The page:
You've still got another year and a bit before you can even move down the apprenticeship road and she could make your life pretty miserable if she decides to up her price for attendance. It's also quite miserable for her to feel she has the power to hold her whole family to ransom- it's unsettling for a teen to feel they can run the show.

I'd be tempted to call her bluff by speaking to the HT and the EWO.

There is always the risk that she would get sacked from a job as well and then you'd still be risking a fine.

JapaneseMargaret Fri 31-Jan-14 18:52:12

One of my greatest fears.

ISBN1966 Fri 31-Jan-14 18:52:24

She has indeed got us over a barrel.

Nobody knows why she won't work.

She's been discharged by CAMHS. Apparently her mental health is fine. She has friends. Many of her teachers find her very personable. She just doesn't want to do any work, so she doesn't do it.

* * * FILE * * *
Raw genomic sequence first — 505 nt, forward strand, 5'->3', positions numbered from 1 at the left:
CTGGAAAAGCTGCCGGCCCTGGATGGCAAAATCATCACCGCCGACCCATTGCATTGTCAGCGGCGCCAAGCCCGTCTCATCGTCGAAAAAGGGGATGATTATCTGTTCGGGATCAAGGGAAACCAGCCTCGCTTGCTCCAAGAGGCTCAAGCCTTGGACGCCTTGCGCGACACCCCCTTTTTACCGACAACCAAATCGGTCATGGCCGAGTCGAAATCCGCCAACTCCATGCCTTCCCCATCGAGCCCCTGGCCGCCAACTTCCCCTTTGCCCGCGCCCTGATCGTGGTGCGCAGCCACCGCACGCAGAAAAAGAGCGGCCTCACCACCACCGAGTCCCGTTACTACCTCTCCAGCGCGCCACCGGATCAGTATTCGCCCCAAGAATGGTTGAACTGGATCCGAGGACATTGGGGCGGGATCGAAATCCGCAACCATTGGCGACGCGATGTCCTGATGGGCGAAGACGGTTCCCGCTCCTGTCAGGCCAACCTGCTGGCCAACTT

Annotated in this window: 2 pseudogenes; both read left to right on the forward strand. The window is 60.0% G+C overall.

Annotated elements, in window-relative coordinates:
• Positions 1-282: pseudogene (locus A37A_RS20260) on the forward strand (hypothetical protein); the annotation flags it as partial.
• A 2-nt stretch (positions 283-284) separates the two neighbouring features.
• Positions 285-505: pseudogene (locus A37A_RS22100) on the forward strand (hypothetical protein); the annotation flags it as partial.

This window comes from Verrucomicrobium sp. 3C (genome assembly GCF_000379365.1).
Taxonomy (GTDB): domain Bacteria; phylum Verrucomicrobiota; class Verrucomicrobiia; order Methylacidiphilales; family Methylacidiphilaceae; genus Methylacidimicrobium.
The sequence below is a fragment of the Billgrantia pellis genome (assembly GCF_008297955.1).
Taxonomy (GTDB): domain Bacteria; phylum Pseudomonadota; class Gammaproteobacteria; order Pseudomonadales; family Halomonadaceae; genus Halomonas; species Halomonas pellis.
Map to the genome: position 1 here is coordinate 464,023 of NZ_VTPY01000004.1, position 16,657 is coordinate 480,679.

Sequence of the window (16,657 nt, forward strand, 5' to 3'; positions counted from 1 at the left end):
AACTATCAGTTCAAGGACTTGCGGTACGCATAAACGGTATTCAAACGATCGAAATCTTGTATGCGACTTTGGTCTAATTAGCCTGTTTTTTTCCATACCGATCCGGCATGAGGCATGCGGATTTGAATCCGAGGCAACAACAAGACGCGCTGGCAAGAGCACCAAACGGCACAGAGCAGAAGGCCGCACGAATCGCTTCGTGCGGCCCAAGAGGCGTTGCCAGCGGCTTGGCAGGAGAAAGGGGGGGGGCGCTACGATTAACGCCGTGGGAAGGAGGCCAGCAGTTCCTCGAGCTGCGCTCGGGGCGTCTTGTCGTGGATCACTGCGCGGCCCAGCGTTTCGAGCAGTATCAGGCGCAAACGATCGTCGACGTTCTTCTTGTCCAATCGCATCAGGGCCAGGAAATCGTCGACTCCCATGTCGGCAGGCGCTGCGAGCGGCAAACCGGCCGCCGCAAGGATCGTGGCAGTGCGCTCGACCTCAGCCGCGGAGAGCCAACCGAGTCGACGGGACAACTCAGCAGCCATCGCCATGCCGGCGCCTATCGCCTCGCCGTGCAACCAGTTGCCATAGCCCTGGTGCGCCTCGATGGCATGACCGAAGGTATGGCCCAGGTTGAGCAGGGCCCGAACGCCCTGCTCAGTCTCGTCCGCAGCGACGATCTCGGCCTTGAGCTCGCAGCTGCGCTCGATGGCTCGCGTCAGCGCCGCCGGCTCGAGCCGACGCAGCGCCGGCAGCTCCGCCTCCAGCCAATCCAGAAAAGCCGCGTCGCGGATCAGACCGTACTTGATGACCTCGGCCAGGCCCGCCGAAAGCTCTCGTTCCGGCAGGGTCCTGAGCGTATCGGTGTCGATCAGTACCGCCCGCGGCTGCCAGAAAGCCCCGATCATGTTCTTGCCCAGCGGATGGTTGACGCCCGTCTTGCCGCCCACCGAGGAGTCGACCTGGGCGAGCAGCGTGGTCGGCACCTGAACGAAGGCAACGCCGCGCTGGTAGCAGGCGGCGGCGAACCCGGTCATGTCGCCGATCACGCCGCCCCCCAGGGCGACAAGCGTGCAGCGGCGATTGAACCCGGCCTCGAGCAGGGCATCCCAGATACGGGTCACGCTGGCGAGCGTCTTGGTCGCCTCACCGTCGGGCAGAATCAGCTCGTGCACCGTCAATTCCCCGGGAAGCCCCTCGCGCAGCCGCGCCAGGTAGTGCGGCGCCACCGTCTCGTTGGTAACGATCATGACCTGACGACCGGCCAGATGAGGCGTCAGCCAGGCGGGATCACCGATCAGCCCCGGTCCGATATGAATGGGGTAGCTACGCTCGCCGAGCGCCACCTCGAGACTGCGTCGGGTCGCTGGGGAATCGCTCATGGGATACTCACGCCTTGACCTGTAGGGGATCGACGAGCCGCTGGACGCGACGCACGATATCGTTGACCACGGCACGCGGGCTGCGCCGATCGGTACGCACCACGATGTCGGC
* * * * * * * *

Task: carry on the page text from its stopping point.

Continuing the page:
KepekCrumbs Fri 31-Jan-14 18:55:30

Are you about during the day or do you work?

JapaneseMargaret Fri 31-Jan-14 18:57:56

So she's happy staring out the rest of her life (decades and decades ahead) earning enough to pay the gas and electricity, maybe enough for rent and a pot noodle for dinner, and that's it?

No nice things, ever, for the rest of her life.

Does she understand the bigger picture, at all?

A lot of teens don't. Is it worth trying to paint a picture of her adult life if she continues down this route?

ISBN1966 Fri 31-Jan-14 18:58:37